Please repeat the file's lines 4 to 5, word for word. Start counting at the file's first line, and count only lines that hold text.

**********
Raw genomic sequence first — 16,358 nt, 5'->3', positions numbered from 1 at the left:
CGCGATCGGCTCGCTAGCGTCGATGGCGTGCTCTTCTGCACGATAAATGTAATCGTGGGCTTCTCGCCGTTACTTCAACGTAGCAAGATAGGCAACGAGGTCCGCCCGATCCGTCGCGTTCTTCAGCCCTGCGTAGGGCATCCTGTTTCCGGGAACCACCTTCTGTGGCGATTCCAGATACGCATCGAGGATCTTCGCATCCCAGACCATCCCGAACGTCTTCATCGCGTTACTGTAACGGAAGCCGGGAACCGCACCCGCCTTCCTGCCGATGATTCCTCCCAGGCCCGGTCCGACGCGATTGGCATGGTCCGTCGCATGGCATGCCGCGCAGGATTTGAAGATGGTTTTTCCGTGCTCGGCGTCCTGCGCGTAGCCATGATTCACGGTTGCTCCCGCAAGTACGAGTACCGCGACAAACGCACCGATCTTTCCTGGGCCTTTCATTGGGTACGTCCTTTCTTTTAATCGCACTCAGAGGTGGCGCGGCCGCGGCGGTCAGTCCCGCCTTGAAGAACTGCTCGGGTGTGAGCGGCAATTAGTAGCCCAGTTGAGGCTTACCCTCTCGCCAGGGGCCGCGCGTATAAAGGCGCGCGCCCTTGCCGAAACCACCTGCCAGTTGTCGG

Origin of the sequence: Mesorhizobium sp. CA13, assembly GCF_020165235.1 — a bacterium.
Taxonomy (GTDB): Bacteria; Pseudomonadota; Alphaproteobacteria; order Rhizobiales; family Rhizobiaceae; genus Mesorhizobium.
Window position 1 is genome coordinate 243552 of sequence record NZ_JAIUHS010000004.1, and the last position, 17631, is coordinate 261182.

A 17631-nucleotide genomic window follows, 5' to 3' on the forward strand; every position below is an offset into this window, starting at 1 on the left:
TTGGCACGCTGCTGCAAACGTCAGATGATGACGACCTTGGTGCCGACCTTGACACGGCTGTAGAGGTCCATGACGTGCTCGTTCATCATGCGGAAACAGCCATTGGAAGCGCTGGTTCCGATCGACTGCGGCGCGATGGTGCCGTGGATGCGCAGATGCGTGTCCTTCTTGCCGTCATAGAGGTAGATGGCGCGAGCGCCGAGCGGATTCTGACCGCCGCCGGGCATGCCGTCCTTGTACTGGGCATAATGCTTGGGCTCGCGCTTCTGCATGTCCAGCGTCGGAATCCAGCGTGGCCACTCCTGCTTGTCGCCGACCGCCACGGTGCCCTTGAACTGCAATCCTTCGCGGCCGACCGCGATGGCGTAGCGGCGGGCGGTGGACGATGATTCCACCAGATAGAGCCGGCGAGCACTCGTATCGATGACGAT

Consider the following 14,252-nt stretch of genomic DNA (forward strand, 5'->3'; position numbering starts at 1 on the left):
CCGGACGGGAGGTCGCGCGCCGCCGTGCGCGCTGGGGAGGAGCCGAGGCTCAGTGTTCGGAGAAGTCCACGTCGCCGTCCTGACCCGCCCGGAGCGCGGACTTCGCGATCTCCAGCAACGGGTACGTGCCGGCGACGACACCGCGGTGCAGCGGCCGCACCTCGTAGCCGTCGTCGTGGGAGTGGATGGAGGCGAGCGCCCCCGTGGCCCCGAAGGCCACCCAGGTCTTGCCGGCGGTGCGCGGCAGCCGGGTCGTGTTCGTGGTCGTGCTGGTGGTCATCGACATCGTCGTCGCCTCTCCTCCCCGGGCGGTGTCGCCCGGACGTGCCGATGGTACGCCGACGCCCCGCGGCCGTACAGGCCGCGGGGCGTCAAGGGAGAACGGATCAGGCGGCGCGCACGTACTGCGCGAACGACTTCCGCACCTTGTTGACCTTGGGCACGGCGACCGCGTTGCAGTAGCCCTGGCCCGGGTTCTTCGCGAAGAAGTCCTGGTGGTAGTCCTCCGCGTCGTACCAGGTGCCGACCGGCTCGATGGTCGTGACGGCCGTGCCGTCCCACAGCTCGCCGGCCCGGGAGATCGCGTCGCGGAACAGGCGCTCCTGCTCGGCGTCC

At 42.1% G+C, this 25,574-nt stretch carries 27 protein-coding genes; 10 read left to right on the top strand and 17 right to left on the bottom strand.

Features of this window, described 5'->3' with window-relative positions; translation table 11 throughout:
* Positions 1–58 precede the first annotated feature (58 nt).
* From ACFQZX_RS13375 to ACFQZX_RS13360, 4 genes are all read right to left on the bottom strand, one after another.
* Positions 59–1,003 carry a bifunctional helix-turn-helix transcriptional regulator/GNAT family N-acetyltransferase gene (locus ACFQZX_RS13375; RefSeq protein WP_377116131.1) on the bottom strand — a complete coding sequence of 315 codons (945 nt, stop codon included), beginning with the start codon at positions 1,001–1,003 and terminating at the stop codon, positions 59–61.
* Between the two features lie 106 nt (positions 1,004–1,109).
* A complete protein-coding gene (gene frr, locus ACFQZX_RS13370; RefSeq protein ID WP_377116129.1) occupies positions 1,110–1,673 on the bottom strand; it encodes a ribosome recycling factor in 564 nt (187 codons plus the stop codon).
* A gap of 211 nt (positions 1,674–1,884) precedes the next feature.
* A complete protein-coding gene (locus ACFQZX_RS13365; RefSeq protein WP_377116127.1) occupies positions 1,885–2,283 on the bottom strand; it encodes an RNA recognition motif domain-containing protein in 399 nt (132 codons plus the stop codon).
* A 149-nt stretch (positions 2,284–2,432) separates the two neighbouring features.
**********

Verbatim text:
Taxonomy (GTDB): Bacteria; Pseudomonadota; Alphaproteobacteria; order Rhizobiales; family Rhizobiaceae; genus Mesorhizobium.
Window position 1 is genome coordinate 243552 of sequence record NZ_JAIUHS010000004.1, and the last position, 17631, is coordinate 261182.